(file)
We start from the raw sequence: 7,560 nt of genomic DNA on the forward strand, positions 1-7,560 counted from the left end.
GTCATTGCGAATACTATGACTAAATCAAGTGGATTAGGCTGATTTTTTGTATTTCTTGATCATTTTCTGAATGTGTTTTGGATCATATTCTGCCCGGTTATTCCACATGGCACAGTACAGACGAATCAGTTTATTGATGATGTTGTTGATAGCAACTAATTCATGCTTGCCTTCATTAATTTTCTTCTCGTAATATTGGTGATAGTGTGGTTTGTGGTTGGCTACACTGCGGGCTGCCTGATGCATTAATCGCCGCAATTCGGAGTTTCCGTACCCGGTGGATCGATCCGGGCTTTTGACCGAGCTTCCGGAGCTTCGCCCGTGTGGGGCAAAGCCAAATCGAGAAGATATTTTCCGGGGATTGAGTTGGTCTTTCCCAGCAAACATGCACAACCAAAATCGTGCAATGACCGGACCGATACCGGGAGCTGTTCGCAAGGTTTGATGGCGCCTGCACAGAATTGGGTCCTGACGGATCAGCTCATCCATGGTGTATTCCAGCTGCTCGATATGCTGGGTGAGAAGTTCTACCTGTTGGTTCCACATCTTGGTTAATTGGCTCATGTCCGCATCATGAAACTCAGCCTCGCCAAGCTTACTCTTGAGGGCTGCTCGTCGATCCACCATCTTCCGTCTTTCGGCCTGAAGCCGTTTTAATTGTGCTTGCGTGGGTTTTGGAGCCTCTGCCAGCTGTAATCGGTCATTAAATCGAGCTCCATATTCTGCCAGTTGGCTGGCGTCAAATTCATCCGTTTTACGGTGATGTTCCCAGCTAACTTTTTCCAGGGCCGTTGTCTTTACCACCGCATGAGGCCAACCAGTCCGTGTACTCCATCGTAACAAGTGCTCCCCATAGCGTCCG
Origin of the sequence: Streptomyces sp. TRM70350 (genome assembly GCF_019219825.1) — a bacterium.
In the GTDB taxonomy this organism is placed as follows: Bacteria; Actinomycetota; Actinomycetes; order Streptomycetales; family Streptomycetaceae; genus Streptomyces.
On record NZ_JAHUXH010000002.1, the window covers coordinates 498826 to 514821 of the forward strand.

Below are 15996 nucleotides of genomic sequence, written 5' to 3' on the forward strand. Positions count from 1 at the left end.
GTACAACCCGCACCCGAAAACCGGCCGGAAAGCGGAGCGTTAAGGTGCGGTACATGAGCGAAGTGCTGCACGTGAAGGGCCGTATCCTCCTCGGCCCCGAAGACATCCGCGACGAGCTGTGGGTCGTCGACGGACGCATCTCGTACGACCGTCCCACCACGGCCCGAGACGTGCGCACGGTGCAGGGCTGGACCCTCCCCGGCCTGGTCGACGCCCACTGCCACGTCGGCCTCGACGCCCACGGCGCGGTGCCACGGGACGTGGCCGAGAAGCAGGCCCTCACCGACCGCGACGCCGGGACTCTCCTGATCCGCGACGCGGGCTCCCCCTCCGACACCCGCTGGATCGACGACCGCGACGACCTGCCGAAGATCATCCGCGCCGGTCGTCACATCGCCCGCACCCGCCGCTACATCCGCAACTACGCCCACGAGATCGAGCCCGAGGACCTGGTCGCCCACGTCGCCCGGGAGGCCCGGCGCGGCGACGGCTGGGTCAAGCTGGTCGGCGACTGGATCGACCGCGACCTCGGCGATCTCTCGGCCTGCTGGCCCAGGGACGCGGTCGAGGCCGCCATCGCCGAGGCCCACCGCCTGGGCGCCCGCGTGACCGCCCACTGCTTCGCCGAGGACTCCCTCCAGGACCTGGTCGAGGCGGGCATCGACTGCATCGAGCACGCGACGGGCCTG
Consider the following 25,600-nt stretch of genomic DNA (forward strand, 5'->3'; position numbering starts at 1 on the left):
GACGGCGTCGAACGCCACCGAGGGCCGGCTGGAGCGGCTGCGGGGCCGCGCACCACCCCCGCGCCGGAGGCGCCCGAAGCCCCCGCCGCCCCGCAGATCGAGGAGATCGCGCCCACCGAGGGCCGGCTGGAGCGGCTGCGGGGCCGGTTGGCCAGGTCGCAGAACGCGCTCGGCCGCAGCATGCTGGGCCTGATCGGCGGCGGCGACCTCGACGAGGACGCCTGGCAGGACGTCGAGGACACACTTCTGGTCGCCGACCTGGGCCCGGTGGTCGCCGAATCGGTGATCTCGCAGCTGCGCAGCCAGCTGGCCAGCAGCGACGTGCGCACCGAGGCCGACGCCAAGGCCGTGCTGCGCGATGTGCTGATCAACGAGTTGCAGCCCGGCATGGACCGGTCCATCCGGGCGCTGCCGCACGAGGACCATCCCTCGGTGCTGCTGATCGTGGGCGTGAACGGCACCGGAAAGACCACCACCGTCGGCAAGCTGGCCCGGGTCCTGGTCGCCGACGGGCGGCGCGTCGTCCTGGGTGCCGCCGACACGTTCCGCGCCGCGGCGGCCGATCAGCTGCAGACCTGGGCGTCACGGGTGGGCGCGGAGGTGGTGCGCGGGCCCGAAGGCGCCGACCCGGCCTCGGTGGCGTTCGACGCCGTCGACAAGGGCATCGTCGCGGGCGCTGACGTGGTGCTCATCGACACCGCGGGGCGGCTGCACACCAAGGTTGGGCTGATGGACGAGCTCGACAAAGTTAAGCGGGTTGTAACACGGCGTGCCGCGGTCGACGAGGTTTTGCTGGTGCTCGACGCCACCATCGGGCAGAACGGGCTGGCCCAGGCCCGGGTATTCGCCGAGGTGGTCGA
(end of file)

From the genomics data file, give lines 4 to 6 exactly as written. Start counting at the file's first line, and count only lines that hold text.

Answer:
In the GTDB taxonomy this organism is placed as follows: Bacteria; Actinomycetota; Actinomycetes; order Streptomycetales; family Streptomycetaceae; genus Streptomyces.
On record NZ_JAHUXH010000002.1, the window covers coordinates 498826 to 514821 of the forward strand.

Below are 15996 nucleotides of genomic sequence, written 5' to 3' on the forward strand. Positions count from 1 at the left end.